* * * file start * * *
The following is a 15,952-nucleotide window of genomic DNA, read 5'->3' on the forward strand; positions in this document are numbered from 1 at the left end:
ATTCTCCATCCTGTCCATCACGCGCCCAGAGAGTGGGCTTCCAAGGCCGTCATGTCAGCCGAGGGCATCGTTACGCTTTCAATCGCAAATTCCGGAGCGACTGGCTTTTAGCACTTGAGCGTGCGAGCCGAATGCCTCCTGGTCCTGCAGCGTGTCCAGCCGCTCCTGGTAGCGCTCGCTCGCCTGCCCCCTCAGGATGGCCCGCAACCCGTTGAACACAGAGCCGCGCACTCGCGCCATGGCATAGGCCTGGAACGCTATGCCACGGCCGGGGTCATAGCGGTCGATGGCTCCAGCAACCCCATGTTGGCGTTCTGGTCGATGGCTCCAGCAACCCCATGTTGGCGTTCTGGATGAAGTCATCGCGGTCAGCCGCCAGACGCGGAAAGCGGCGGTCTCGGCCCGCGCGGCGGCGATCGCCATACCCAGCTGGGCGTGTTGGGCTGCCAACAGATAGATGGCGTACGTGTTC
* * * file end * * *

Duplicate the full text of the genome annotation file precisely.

The following is a 15,952-nucleotide window of genomic DNA, read 5'->3' on the forward strand; positions in this document are numbered from 1 at the left end:
ATTCTCCATCCTGTCCATCACGCGCCCAGAGAGTGGGCTTCCAAGGCCGTCATGTCAGCCGAGGGCATCGTTACGCTTTCAATCGCAAATTCCGGAGCGACTGGCTTTTAGCACTTGAGCGTGCGAGCCGAATGCCTCCTGGTCCTGCAGCGTGTCCAGCCGCTCCTGGTAGCGCTCGCTCGCCTGCCCCCTCAGGATGGCCCGCAACCCGTTGAACACAGAGCCGCGCACTCGCGCCATGGCATAGGCCTGGAACGCTATGCCACGGCCGGGGTCATAGCGGTCGATGGCTCCAGCAACCCCATGTTGGCGTTCTGGTCGATGGCTCCAGCAACCCCATGTTGGCGTTCTGGATGAAGTCATCGCGGTCAGCCGCCAGACGCGGAAAGCGGCGGTCTCGGCCCGCGCGGCGGCGATCGCCATACCCAGCTGGGCGTGTTGGGCTGCCAACAGATAGATGGCGTACGTGTTC